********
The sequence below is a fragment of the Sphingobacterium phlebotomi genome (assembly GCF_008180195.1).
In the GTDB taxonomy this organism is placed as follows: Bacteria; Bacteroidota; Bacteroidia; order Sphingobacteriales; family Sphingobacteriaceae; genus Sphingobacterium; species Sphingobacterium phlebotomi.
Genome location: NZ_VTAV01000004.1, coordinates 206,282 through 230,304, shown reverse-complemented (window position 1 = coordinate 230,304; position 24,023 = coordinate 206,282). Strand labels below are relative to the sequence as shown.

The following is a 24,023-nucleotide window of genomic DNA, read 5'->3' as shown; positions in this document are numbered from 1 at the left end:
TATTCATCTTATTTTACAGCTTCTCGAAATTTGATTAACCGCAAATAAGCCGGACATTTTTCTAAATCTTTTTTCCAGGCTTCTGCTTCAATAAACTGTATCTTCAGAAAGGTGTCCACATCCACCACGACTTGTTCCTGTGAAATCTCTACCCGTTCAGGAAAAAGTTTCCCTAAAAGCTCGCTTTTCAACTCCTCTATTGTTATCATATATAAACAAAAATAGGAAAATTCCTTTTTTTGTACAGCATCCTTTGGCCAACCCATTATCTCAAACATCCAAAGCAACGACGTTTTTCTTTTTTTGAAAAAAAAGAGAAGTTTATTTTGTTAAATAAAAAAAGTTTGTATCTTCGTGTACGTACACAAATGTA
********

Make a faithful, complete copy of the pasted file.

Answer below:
The sequence below is a fragment of the Sphingobacterium phlebotomi genome (assembly GCF_008180195.1).
In the GTDB taxonomy this organism is placed as follows: Bacteria; Bacteroidota; Bacteroidia; order Sphingobacteriales; family Sphingobacteriaceae; genus Sphingobacterium; species Sphingobacterium phlebotomi.
Genome location: NZ_VTAV01000004.1, coordinates 206,282 through 230,304, shown reverse-complemented (window position 1 = coordinate 230,304; position 24,023 = coordinate 206,282). Strand labels below are relative to the sequence as shown.

The following is a 24,023-nucleotide window of genomic DNA, read 5'->3' as shown; positions in this document are numbered from 1 at the left end:
TATTCATCTTATTTTACAGCTTCTCGAAATTTGATTAACCGCAAATAAGCCGGACATTTTTCTAAATCTTTTTTCCAGGCTTCTGCTTCAATAAACTGTATCTTCAGAAAGGTGTCCACATCCACCACGACTTGTTCCTGTGAAATCTCTACCCGTTCAGGAAAAAGTTTCCCTAAAAGCTCGCTTTTCAACTCCTCTATTGTTATCATATATAAACAAAAATAGGAAAATTCCTTTTTTTGTACAGCATCCTTTGGCCAACCCATTATCTCAAACATCCAAAGCAACGACGTTTTTCTTTTTTTGAAAAAAAAGAGAAGTTTATTTTGTTAAATAAAAAAAGTTTGTATCTTCGTGTACGTACACAAATGTA